Craziest thing you’ve done for user research?

~ 23 April 2008 ~

Me? I signed up as a full-fledged Tupperware rep for two months.

At a former company, we delivered web-based marketing tools to distributors and consultants of network marketing companies. One of our biggest (and best) clients was Tupperware, purveyor of all things plastic. We were in the midst of a major upgrade to the software they licensed from us, and I figured the best way to understand our/their users was to become one of them.

So, with the permission of the company, I became a part-time Tupperware rep. I sold product online, I attended a really wacky rally with women screaming wildly about Tupperware as adrenaline-infusing tunes such as “We Will Rock You” boomed loudly from on-stage speakers, and I even handled a return from a mildly disgruntled customer who found me merely because I was the nearest rep in town.

In the end, I can honestly say I understood the user much better than before — even as embarrassing as it may have been for me. (Though I happily admit I safely escaped holding any Tupperware parties at home.)

You? Can you top that?



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1   matias ~ 23 April 2008

LOL! There’s no way I can top that!

2   J Phillips ~ 23 April 2008

Can’t say that I can top that, but I was once working on website whos target audience was teen girls. So I spent about a week watching a bunch of teeny-bopper tv shows and soaking up all of the commercials/advertising aimed at that age group. It was painful, but good research.

3   sam ~ 23 April 2008

At my very first job (1993) we built computer-based training for grocery stores. I spent a week at each station in the store (6-8 weeks total) working to identify the gaps between their existing training materials and the real world. A pain, but priceless research gained. And our end-product was much better because of it.

So, can’t say I can top your experience, but probably come close to matching it.

If you can, literally, walk in your customer’s shoes for awhile you become invaluable. Anyone can provide products and services, but it’s much harder to get switched out for a new vendor when you already live and breathe the customer’s world.

That and I learned how to slice meat.

4   Matt Kirkland ~ 23 April 2008

My first job out of college was designing storage solutions for the craft market. I made my own prototypes and took them directly to users for evaluation … so for several months, I was part of three different scrapbooking clubs, a knitting class, and a quilter’s circle.

It was a little awkward for a 24-year-old guy, (at first), but the feedback was great: brutal and effective. Also, the craft ladies started bringing me baked goods.

5   Marcus ~ 23 April 2008

The closest I’ve come is being a teacher. :-/ I’ve never been daring enough to lose my hearing so I can test out an audiology website or that kind of thing. :)

But as a part-time (computer graphics) teacher, I spend 6 hours a week with the same people who use the class website and who answer to all my class policies and assignments. Very quickly the class gets whittled down into a smoother, efficient version of what I originally had in mind. :-)

I’ve had some *very* good feedback on the class website come from students who absolutely hate doing anything that takes longer than it should.

6   Jessica ~ 23 April 2008

I got a spray-on tan as research for an article once. Was very odd.

7   TFoo ~ 23 April 2008

Ok, I’ll admit I didn’t do any resarch…
I got to play a Power Ranger, walking around a retail store location, namely “wallie werld”, as a 30-something without a clue what the hell a power ranger was. I’m not ashamed to admit I donned the tights over my regular pants, lol!! And maybe did a few robot dance moves, straight out of the 80’s… :)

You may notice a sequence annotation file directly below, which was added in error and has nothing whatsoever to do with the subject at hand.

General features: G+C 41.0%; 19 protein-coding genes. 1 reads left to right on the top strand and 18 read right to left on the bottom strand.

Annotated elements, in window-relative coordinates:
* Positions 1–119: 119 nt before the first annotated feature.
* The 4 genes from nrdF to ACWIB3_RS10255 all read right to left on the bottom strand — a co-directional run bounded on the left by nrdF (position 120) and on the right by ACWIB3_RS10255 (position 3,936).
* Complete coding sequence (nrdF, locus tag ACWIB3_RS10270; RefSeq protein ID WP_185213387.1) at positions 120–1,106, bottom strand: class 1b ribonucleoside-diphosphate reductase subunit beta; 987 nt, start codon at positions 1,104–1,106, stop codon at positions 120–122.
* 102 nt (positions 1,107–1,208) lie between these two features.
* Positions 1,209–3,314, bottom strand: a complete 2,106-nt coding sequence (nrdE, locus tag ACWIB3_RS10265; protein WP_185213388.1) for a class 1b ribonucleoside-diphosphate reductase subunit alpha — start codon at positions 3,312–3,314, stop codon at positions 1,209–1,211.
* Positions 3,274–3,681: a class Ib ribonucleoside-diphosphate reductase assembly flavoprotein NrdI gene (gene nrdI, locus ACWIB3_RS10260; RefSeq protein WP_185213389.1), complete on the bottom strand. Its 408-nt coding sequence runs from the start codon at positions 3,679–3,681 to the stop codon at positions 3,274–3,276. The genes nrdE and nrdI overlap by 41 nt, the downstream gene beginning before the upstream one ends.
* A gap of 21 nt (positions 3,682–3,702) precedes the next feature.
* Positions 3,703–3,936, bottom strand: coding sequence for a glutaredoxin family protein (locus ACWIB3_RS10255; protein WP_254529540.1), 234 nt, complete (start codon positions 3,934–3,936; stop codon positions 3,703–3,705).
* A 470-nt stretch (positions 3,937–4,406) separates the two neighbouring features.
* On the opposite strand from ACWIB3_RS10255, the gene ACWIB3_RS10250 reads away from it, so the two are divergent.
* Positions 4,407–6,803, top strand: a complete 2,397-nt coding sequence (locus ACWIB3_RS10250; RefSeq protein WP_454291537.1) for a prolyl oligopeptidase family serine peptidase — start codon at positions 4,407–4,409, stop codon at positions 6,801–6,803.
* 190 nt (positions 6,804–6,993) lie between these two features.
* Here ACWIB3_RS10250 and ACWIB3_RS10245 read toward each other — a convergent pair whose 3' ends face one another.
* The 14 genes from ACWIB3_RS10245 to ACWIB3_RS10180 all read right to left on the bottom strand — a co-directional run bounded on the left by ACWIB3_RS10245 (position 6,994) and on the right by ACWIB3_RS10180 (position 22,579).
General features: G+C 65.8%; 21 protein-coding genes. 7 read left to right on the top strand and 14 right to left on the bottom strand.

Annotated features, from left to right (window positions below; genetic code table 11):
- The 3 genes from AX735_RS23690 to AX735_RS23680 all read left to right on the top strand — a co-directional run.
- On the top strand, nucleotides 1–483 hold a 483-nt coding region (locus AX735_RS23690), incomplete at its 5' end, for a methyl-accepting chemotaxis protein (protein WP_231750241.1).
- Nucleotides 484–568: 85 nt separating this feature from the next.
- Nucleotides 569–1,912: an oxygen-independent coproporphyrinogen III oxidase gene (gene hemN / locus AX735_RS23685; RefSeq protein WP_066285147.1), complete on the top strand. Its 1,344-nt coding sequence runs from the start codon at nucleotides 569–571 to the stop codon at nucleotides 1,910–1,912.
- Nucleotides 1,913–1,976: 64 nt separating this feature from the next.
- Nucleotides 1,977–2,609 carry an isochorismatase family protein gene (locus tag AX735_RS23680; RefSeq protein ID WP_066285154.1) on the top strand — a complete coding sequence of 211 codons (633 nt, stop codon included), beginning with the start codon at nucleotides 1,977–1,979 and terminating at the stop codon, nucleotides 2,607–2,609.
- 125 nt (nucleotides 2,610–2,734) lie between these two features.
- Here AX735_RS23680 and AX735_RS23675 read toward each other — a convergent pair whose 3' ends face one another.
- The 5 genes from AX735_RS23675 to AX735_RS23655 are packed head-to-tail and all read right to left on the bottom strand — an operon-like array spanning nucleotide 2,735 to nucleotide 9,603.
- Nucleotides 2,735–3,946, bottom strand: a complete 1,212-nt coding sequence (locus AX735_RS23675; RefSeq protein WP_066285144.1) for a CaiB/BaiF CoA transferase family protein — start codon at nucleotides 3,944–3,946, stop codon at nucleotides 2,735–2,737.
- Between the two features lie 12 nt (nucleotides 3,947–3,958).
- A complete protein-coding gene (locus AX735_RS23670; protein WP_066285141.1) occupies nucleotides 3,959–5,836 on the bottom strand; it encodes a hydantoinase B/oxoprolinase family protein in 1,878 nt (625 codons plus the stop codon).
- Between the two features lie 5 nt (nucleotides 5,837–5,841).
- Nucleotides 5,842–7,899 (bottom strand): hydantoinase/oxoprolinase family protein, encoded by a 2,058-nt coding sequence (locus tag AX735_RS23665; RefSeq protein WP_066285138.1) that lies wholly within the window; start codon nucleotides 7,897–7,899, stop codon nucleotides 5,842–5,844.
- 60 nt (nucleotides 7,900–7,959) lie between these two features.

It was a beam me up moment, and an insufferable hour or two.

8   Russell Lephew ~ 23 April 2008

I can’t top that, but your story just made my day!

9   Jeff White ~ 23 April 2008

I think this *could* top it. Probably not the rally part though. That’s just fantastic.

A colleague and I were had been shortlisted for a local Community College Viewbook/calendar design project. In order to develop a better understanding of the audience and why/how they choose post-secondary instituitions, he and I attended a “Parents as Career Coaches” session, where we thought we would just sit in the back and, glean some tasty tidbits to use in our presentation and sneak out at half time.

Unfortunately, we were the last ones to arrive, and as it turned out, this was a very participatory session, set up for small groups of parents to confer with one another about the challenges and tribulations of helping their 17 year olds make life goals and such. This is all well and good, but my colleague’s oldest child is just 6, and my oldest is only 4.

Thinking quickly, we realized that we each had nephews who were closer to high school age, and pretended to be there for them. Our tablemates looked at us strangely, but we fibbed and interacted with them and asked the right questions. We quickly settled into the flow of the night, filling out questionnaires, played role-playing games and raised our hands on questions from the instructor.

At first I thought we were going to be exposed as frauds and tossed out, but it turned out to be quite a bit of fun.

We wove the knowledge gained from the class into our presentation to the client and quickly won them over and got the project. We kicked it off yesterday.

Honestly, going above and beyond for research into a project is one of the best ways to truly understand your client’s audience.

10   Philip Renich ~ 23 April 2008

Ah, that’s brilliant Cameron! I had no idea Tupperware ladies were so… so… I don’t know, mosh-pit adrenalin junkies! :)

@Matt Kirkland - that’s a pretty good story as well, not many 24 y/o guys would go for that. Score on the baked goodies! Job perks!

11   Timothy Uhl ~ 23 April 2008

One of my clients is a wilderness therapy company. I hung out up there for 2 days and hung out with messed up teenagers and parents. Some of the most inspired work I’ve done to date.

12   Gilbert ~ 24 April 2008

Whenever it’s possible, I try and spend at least one day just working in a client’s office. I’m talking about after you’ve had all the meetings with management to discuss the project.

Just go into their office with your laptop and hang out for a day working on anything. You’ll start to soak in the real situation in the company not just the story of how things ought to be. That’ll help you avoid potential blockages further down the line.

The client is usually impressed that you want to find out more about their business and it doesn’t come accross as an extra cost to them.